The longer the index is in a consolidation phase, the better it is, according to CEO
By SHAZNI ONG / Pic By ISMAIL CHE RUS
The local bourse is currently experiencing a period of consolidation and is projected to continue until the end of the second quarter this year (2Q19).
UOB Asset Management (M) Bhd CEO Lim Suet Ling (picture) said the FTSE Bursa Malaysia KLCI is expected to linger around 1,650 to just below 1,750 through the consolidation.
“Where is the market going? I would say we are at the consolidation phase. Our valuation is not extremely cheap. Our valuation is around 15 to 16 times, which is our historical mean valuation. So, the valuation is not extremely cheap.
“The valuation for the index is fair, considering all the noises at the background. We think more clarity is needed before we move out from the consolidation phase,” she said at the launch of the United-i Global Balanced Fund in Kuala Lumpur yesterday.
Lim believes that the longer the index is in a consolidation phase, the better it is.
“When earnings come back and when the global economy is less hostile, then you can move on. So, we expect a consolidation in our index level, but (for) individual stocks, there will be a range,” she said.
Asked whether the index could go as high as 1,800 this year, Lim said the fund group is looking at the 1,750 level.
“The valuation of Malaysia’s market is at the middle of 15 to 16 times. This means the index is currently at the middle level. So, if you want it to be 18 or 19 times, something has to change.
“Either your earnings change substantially, or something in Malaysia (has to) change drastically,” she said.
Lim added that the country is still in a transition period as the new government is clearing up its fiscal position.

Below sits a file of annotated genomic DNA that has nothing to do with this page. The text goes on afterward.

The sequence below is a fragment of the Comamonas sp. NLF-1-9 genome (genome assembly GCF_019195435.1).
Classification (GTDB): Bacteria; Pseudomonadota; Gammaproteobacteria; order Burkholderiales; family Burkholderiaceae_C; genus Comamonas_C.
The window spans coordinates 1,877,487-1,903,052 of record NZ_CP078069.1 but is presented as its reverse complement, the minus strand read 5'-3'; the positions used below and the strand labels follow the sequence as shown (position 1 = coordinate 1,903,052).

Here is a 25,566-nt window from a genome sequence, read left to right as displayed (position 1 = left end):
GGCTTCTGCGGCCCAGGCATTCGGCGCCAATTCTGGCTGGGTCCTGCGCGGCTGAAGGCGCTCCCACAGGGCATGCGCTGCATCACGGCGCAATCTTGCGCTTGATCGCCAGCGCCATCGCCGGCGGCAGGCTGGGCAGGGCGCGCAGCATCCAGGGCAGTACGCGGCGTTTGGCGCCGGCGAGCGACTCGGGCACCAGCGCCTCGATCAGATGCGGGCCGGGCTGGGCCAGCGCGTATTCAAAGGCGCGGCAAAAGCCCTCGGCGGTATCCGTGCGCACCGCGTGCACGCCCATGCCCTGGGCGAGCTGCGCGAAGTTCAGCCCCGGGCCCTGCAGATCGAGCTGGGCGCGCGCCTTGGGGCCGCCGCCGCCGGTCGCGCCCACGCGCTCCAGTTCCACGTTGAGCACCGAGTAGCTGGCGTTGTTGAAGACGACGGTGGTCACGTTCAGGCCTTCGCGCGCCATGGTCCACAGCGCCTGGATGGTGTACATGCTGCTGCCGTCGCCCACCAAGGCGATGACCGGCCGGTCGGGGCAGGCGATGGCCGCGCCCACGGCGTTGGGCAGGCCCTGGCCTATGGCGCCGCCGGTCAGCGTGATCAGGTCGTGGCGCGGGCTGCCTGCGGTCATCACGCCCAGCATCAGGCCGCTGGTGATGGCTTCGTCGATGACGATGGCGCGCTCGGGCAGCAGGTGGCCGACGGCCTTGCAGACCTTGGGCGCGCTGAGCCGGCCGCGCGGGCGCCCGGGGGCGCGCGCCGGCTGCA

“The new government came in almost a year (ago) now and it is cleaning up our fiscal position. You would notice that projects are being cancelled or renegotiated with a better price, with some adjustments here and there. So, it is good for our economy in the medium term.
“If you look at it, the challenges that we are facing are not internal, but rather external. Internally, we feel that our government is doing its job and tries to balance out everything (in the system),” she said.
On that note, Lim said there will be certain sectors that will be a hit when the government tries to adjust or relook at the economy.
“The good thing is that there are certain sectors that we still see value in,” she added.
According to Lim, sectors that the group “likes” include consumer, automotive and manufacturing, while maintaining its ‘Neutral’ stance for banks due to the sector’s slower growth rate.
Meanwhile, Lim said the United-i Global Balanced Fund seeks to help Malaysian investors achieve stable income with lower volatility by investing in a diversified, global portfolio of Shariah-compliant asset classes.
The fund applies Shariah filters to selected Shariah-compliant global equities and sukuk to generate income and capital appreciation, and is suitable for investors with a moderate risk appetite and a medium- to long-term investment horizon.
“The fund’s investments are diversified across Asia, Europe, the Middle East and the US.
“Further diversification is achieved through asset class allocation which ensures that the source of the fund’s returns are not concentrated in one asset class, but spread across different classes that exhibit little correlation with each other,” she said.